Lions of the Great War
With the outbreak of war in Europe, India, the Crown Jewel of the British Empire, joined the Allies in battle on the 4th of August 1914.
Contributing the most volunteers of any of the British imperial holdings that fought in the war, India produced between 900,000 to 1.5 million troops for combat by 1919. Of these troops, the Sikhs, one of the two loyal ‘martial races’ of the British Raj, rallied in enormous numbers for the King, Empire, and the defence of Europe.
At the beginning of the war, Sikh military personnel numbered around 35,000 men of the 161,000 troops of the Indian Army, around 22% of the armed forces, yet the Sikhs only made up less than 2% of the total Indian population. By the end of the war 100,000 Sikh volunteers joined the British Armed forces with a few Sikhs also contributing to the French Air Service and the American Expeditionary Force.
It is also said that some Sikh POWs, captured in Belgium, were believed to have been Muslims by the Germans and taken to Turkey to fight along side their fellow ‘Mohammedans’. However, they still remained loyal to the British Crown and escaped on a long trek to the British posts in Afghanistan, from Turkey through the Middle East, to once again fight under the British flag.
Though being paid a mere 11 rupees a month for his services to the Empire, the Sikh soldier took his duty as a soldier in an almost religious aspect in a romanticized idea of being a martyr and a knight for the King.
A Sikh soldier, Indar Singh, fighting on the Somme in September 1916, wrote home:
It is quite impossible that I should return alive. [But] don’t be grieved at my death, because I shall die arms in hand, wearing the warrior’s clothes. This is the most happy death that anyone can die.
The idea of martyrdom and battlefield heroics proved to be a necessity for the British as they were being pushed back by the Germans time and time again. In fact, the British felt it necessary to nourish Sikh fanaticism by allowing the Sikhs areas to set up temporary Gurdwaras (Sikh Temples), to observe the birthdays of Sikh gurus, to use traditional Sikh weapons (such as Sikh quoits and the sabre), and it was not uncommon to see the Sikh holy book, Guru Granth Sahib, being carried before a marching Sikh battalion or even on the front lines among the battling Sikh troops.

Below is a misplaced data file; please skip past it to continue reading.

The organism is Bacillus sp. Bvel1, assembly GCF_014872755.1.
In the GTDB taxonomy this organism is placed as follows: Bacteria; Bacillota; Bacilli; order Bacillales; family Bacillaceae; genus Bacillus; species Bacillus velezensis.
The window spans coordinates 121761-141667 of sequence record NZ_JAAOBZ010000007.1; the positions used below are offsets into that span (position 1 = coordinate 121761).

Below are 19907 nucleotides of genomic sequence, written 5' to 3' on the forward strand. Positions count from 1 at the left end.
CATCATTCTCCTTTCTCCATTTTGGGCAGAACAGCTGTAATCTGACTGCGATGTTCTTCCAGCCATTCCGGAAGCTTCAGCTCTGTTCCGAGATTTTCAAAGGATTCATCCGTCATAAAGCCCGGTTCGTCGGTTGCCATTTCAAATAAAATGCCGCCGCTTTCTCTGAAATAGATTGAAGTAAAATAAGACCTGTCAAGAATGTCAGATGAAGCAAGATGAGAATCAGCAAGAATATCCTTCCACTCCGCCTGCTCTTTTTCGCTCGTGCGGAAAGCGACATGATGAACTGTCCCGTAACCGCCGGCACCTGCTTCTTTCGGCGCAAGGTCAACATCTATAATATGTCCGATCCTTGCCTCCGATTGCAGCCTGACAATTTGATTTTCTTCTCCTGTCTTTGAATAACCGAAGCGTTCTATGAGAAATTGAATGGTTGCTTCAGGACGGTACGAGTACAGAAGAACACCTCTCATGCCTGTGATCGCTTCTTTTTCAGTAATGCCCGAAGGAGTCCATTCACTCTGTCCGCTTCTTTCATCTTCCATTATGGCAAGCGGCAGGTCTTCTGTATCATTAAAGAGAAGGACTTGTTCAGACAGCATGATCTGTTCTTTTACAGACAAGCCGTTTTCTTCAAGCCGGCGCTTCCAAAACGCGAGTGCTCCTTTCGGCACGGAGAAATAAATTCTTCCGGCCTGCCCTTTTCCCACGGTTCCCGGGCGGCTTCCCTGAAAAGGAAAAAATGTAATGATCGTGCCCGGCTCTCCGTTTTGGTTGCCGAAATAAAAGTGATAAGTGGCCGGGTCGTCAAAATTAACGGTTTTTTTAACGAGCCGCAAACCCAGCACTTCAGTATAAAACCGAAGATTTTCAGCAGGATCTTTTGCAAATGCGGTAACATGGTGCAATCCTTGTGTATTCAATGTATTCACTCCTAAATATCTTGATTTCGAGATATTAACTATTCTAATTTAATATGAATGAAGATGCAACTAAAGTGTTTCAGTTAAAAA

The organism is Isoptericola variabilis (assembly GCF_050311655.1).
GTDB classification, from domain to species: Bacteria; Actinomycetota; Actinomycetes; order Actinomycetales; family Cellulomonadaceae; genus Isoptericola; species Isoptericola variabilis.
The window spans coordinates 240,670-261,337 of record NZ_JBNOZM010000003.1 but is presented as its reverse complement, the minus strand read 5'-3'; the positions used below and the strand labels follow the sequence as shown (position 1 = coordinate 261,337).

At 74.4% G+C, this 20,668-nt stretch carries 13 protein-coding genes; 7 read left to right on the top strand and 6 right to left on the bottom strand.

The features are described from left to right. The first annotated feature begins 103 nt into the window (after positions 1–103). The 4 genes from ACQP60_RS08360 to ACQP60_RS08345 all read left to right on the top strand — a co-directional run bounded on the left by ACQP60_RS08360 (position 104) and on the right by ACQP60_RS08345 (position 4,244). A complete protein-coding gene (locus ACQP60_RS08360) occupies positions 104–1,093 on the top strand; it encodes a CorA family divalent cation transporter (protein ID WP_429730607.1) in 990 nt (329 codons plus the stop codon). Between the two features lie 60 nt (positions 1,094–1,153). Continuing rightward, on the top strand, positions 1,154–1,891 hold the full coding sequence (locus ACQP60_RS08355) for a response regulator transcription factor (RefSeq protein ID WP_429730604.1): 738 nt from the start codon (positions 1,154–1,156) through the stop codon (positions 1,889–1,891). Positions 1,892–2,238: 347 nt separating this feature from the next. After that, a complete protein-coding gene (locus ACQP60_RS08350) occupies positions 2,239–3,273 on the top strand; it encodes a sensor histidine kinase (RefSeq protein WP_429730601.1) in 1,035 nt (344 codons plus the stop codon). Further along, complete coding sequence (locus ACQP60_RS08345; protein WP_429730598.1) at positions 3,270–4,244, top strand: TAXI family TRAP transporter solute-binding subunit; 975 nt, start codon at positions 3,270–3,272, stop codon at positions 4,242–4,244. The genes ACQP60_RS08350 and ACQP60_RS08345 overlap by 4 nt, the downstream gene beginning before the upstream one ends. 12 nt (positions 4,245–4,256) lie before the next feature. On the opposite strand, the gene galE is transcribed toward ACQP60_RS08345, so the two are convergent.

These ‘unique stalwarts from the east,’ fought in the battles of Ypres, Flanders, the Somme, Gallipoli, East Africa, Palestine, Egypt / Suez Canal, Mesopotamia, and numerous other battlefields in nearly all theatres of the war.
This article cannot justly commemorate the contribution of these fine warriors who fought disease, filth, gas attacks, and the onslaught of German and Turkish troops and maxim guns with only their turbans to protect them from head wounds and their unshorn hair and long beards, as prescribed by their religious faith, in disease infested, muddy trenches.
The average Indian battalion had around 764 men when they landed in France, but by November 1914, the 47th Sikhs had only 385 men left. In Gallipoli, the 14th Sikhs lost 371 officers and men in mere minutes, and thousands of other Sikhs died in various other encounters such as Neuve Chappelle and the Somme.
The “Black Lions,” as the Arabs called them in Mesopotamia, of the Punjab sacrificed their lives for the defence of freedom in Europe for an ally that was ruling their own homeland, yet they did it out of honour and loyalty.
Arjan Singh Flora